What Game Theory Can Tell us about the War in Ukraine

Sunday, 31 July 2022 — Strategic Culture Foundation

Though peace will come to Ukraine, it will be peace with justice and dignity for the country’s Russian speakers, irrespective of the day dreams of the LA Times and NATO’s other organ grinders.

What game theory can tell us about the war in Ukraine, a recent LA Times op-ed by two American academics, has to be the worst exposition of game theory in times of war that has ever seen parchment since Thucydides discussed the Melian Dialogue 2,500 years ago in his History of the Peloponnesian Wars we previously discussed.

When the Athenian envoys politely explain to the Melians why they, a neutral island, should submit, the Melians equally politely rebuff their arguments, whereupon the Athenians slaughter their men, enslave their women and colonize the island. The Melians obviously miscalculated, as perhaps did the Athenians who eventually had to surrender Melos to Sparta.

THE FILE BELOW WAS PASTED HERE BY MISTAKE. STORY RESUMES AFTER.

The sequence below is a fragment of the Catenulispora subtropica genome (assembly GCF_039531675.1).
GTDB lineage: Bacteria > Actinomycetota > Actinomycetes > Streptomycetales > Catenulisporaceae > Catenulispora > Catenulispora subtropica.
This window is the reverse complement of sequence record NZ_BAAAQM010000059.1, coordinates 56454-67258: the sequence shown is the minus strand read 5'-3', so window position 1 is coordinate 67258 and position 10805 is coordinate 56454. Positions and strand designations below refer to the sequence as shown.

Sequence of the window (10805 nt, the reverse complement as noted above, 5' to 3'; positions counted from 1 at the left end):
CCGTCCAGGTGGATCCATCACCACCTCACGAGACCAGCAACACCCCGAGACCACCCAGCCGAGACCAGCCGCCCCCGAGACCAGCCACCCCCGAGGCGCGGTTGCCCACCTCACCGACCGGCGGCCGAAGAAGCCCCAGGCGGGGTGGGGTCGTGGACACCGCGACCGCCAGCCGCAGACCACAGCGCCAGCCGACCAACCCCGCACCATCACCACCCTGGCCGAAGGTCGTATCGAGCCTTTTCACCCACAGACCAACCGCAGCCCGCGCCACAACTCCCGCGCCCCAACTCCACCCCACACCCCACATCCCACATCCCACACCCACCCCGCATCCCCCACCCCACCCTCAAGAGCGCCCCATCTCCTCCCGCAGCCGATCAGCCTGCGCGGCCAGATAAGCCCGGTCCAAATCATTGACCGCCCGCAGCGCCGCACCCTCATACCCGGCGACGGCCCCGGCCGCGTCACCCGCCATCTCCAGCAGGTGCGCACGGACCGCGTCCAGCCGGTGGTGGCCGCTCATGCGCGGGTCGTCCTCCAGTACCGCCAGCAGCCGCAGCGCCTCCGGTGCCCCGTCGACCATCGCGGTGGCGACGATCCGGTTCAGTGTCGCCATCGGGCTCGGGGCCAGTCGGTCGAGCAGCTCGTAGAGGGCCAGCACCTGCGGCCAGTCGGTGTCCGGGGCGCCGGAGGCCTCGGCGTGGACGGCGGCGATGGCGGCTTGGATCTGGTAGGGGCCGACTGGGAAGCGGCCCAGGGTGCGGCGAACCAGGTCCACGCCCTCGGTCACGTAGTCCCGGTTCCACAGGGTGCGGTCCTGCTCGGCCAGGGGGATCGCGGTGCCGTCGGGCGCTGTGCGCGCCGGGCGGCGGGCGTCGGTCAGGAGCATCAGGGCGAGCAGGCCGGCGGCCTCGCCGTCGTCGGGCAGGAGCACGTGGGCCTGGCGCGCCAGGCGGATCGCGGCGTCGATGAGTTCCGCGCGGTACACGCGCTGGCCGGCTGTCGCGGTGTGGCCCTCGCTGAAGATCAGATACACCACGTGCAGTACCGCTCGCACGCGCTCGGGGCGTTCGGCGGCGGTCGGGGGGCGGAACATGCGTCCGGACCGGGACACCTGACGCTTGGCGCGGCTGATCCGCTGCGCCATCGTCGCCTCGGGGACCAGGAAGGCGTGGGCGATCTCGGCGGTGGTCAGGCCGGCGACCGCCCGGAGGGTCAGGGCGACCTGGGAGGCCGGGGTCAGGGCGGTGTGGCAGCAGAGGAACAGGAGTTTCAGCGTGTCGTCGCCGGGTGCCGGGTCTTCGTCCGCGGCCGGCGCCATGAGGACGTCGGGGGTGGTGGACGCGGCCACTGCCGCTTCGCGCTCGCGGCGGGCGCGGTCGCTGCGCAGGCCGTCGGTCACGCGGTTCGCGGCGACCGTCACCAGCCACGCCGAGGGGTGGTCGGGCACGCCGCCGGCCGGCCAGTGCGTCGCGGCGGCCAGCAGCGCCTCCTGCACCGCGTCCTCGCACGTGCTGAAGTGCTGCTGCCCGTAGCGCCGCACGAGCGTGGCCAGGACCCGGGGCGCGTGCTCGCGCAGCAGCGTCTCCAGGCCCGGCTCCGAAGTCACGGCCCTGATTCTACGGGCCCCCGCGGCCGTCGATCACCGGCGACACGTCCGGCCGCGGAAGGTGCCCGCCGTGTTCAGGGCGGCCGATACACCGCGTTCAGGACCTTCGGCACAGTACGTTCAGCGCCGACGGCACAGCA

Fast forward to Ukraine and the LA Times sees an overly simplified, one dimensional chess board. All NATO has to do is look at Russia’s limited array of end moves and work backwards along a binomial tree to see what NATO must now do to thwart the evil Rooskies. The solution, NATO’s arms industries will be glad to hear, is to pump ever more volumes of advanced weaponry into Ukraine “to make [Putin] believe that there is no way that he can possibly win six months down the road”. Once NATO brings overwhelming force and steely resolve to bear, then Russian resolve will crack.